It feels too soon to look for a silver lining; we are still in the midst of this trauma. I do hope that when colleges and universities are ready to pick up the pieces and move forward, they will do so with integrity and intention. We have seen that many structures that seemed immutable can actually change quite rapidly when there is enough collective will. So far, those changes have been reactive. My hope is that leaders, administrators, and faculty will see this as a moment of potential transformation, and will really dig in to build institutional structures that foster inclusion and wellbeing, and that promote an expansive understanding of the value of scholarship to society. From that perspective, it is an exciting moment to see this book released; with so many structures in flux, I hope that the book offers fresh ideas at a moment they can really take effect.
Anastasia, I wonder if you’d be willing to talk a little bit about your own experience? You’re navigating these institutional structures as a doctoral student while also working in publishing and exploring other possible pathways. What are your thoughts on the importance of humanities education in this moment? Why are you doing the work that you do, and where do you hope that it takes you?
AK: Thanks for sharing that! Indeed, as doctoral students, we’ve been having the conversation about the crisis of higher education that you mention for years, often behind closed doors out of fear that our advisers may “disown” us if we dare to consider other options. I began actively working towards a professional pivot into fields such as communications and strategy a year ago, when I decided that I wanted more for my life, and my career, than poverty wages and unpredictable contracts. And, I arrived at this decision precisely because I believe in the importance of the humanities, especially in this political moment.
As a scholar of culture, I study how social power has historically operated in our society, and I’ve been trained in the tradition of thought that sees the “how” of this moment to be immensely important for understanding the past and imagining the future. And, so now in light of the national and global uprisings, we’re seeing that more companies, organizations, and agencies are asking this exact question: where are we, and how do we move forward, differently? Yet, most are not posing the most important question, and that is the question of power. Often, while well-intentioned, these conversions end up being watered down, simply because, say, marketing directors or consultants haven’t been trained to talk and think about these issues on a deep level. Within this context, I see the immense potential of critical thought to shift cultural narratives and push the discourse beyond the academe. In fact, agencies and organizations who want to be on the frontlines of innovative, actionable conversations about social change should be seeking out and recruiting humanities PhDs who are trained to think critically about these issues, which are ultimately rooted in social history.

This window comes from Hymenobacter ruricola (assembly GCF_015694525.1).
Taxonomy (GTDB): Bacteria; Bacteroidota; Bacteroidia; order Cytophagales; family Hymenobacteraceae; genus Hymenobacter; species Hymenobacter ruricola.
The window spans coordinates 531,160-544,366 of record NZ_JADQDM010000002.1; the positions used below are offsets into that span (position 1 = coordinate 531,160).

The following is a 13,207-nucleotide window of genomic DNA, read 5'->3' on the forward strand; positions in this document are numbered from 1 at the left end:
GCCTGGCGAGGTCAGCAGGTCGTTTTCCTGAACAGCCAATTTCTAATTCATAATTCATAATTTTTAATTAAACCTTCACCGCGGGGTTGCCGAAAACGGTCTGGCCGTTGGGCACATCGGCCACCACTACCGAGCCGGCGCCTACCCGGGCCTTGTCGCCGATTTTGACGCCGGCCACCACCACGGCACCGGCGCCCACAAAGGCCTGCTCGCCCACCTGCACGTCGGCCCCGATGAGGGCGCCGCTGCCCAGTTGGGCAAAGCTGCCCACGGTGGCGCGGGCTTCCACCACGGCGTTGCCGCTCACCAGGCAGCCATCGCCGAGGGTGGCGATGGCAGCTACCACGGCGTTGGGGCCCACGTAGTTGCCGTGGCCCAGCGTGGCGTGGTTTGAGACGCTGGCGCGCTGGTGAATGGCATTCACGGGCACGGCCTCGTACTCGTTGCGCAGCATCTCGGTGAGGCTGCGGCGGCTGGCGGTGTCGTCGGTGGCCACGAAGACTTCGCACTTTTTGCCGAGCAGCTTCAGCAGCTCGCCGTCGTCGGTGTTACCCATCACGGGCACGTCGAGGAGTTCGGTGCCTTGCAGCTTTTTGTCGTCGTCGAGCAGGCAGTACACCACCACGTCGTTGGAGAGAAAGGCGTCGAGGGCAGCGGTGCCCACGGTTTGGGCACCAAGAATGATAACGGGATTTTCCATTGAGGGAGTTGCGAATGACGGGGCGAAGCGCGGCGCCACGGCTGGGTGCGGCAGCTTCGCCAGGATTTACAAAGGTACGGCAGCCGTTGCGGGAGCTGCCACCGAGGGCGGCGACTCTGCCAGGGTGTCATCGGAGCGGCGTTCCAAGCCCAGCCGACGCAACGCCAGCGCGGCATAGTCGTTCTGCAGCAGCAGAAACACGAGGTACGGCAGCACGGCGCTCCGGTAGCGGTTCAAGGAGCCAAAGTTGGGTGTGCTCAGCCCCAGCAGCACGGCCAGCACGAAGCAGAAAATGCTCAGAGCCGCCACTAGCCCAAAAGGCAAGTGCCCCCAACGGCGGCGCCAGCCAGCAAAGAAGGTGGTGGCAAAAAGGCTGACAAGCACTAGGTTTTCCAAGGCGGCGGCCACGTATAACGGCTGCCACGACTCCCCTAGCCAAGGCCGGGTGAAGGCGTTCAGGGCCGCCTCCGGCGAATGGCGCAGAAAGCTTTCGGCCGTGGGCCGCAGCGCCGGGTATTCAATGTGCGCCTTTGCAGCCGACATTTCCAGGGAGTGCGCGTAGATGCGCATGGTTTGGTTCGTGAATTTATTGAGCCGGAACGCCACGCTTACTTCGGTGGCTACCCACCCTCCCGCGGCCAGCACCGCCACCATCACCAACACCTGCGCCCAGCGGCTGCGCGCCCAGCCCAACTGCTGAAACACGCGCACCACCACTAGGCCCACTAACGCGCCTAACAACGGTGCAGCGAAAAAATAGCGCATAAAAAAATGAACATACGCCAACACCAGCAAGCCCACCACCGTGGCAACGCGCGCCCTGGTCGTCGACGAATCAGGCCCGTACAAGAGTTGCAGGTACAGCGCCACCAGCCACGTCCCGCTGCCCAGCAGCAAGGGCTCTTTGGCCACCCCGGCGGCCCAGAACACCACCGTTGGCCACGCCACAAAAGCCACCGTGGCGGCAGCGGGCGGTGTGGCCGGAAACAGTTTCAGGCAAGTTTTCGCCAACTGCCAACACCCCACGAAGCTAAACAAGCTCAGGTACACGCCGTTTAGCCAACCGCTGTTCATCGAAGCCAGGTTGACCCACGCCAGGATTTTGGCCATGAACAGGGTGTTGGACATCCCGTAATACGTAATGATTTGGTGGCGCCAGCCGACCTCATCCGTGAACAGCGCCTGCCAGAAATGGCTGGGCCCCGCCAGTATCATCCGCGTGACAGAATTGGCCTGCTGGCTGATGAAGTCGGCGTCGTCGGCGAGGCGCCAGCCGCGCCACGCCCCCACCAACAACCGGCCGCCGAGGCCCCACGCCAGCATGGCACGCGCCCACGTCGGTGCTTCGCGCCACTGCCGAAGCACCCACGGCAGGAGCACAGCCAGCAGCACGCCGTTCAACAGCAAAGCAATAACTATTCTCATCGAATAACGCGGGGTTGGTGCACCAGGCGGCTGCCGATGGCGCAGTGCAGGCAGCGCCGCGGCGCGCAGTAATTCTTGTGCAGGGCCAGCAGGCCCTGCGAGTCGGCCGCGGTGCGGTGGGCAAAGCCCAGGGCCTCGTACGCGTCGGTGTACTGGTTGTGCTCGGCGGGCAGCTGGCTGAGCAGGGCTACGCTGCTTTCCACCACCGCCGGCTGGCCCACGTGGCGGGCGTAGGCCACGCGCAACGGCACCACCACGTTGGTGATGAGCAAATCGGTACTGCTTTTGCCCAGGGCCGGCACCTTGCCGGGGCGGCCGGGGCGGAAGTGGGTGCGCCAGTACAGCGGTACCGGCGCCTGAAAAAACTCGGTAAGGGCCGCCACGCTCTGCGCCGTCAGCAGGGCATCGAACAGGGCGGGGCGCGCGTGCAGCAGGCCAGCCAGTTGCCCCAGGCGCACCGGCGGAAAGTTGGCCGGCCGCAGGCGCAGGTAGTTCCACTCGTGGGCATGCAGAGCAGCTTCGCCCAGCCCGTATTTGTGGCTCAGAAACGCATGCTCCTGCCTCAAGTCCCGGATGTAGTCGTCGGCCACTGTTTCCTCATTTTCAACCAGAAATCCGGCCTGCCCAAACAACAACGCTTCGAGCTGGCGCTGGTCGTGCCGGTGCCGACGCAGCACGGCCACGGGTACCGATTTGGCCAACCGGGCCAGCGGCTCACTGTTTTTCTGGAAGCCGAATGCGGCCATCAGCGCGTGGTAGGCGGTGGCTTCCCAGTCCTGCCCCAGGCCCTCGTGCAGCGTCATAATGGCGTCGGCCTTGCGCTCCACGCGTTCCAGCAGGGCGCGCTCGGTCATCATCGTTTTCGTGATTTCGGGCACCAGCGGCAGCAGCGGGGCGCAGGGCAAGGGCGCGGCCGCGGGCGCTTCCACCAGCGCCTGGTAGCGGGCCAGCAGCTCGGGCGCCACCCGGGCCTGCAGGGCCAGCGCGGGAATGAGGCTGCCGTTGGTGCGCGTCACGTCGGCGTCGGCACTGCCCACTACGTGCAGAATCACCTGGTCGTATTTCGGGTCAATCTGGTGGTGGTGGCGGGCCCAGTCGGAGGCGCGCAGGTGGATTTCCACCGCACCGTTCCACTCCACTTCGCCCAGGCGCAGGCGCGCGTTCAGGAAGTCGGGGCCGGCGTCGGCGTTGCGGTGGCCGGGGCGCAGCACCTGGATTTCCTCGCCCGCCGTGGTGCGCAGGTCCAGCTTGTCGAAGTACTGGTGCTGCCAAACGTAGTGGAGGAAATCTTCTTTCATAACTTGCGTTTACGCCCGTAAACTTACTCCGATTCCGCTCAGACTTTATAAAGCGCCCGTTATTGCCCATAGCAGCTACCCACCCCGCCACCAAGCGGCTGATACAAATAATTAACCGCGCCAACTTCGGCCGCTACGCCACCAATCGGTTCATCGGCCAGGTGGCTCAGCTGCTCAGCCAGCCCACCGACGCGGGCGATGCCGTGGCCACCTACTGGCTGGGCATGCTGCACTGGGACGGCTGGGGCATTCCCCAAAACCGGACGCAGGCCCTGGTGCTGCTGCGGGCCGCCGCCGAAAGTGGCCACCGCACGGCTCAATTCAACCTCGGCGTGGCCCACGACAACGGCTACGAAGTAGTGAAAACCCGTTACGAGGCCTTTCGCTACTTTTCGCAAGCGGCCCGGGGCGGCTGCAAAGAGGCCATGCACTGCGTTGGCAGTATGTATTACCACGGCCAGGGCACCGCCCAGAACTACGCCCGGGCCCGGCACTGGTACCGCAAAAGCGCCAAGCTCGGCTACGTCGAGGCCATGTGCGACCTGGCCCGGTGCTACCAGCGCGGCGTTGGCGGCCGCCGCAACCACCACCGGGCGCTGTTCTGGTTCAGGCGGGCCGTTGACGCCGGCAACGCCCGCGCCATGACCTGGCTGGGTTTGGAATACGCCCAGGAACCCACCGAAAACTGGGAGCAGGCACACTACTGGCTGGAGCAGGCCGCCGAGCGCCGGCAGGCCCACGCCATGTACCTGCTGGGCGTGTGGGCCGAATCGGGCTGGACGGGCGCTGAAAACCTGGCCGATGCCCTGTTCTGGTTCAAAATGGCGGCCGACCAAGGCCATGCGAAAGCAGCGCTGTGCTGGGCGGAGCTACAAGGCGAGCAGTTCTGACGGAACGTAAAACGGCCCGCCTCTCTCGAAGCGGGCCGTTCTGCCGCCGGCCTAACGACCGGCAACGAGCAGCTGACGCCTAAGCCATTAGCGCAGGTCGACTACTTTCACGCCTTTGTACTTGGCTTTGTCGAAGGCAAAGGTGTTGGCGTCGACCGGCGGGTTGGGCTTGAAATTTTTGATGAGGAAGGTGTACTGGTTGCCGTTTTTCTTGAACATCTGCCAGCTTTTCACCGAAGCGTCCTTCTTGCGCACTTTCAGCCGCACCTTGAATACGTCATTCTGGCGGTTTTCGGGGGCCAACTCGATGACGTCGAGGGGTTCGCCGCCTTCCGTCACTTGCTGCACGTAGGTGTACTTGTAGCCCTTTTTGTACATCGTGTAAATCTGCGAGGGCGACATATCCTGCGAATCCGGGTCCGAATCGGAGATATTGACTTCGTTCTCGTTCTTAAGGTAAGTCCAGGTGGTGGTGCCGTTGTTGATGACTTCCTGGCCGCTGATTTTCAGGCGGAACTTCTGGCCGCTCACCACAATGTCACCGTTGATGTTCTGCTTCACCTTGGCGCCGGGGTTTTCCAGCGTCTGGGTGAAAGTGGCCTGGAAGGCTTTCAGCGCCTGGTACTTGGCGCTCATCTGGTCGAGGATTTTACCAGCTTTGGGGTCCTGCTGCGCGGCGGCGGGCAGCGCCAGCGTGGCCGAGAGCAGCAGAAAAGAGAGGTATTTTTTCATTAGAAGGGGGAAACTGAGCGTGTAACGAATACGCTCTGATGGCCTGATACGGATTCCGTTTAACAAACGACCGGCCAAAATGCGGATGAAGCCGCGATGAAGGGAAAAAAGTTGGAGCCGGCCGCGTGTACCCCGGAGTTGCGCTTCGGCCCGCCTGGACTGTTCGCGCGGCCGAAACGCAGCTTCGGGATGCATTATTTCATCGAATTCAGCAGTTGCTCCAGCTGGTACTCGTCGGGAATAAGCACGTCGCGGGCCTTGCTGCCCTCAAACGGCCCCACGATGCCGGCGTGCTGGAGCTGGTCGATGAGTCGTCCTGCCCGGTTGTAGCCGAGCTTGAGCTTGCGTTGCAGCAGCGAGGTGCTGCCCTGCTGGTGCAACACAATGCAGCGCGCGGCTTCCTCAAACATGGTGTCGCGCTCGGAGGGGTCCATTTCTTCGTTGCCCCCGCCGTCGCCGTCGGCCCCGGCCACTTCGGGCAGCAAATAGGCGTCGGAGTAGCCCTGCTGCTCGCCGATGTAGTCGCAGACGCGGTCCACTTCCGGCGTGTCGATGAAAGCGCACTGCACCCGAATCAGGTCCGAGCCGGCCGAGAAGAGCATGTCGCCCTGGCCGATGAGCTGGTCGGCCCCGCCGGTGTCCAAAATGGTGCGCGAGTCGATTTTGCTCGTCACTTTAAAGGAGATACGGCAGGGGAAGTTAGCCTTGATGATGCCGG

I also fiercely believe in the value of intellectual thought as such, and I pride myself on the rigor of critical thinking that I developed thanks to my graduate training. I think more doctoral students should internalize that sense of value. To offer a quick anecdote, earlier this year I wrote an Instagram post that I titled, “How to Ask 21 Questions of a Pen.” And, I did exactly that—I posed with a pen in a photo and then used my training as a cultural theorist to pose twenty one questions about this one seemingly ordinary object: where was it made, and how? How is it implicated in global circuits of production? What does literacy signify in our society, and what conditions even made the pen’s invention possible? And so on, and so forth. That post got more traction than any other! People were genuinely intrigued, and surprised. While it may seem silly, you may ask others to do this exercise, and most feel at loss, at first. After all, it’s just a pen! For me, as a cultural theorist, a pen, as anything else, can be taken seriously as an object of study and put under close scrutiny. Having now worked in marketing and participated in branding hackathons with industry professionals, I can absolutely say that humanists bring to the table a level of intellectual sophistication that can oftentimes be only developed through years and years of rigorous study.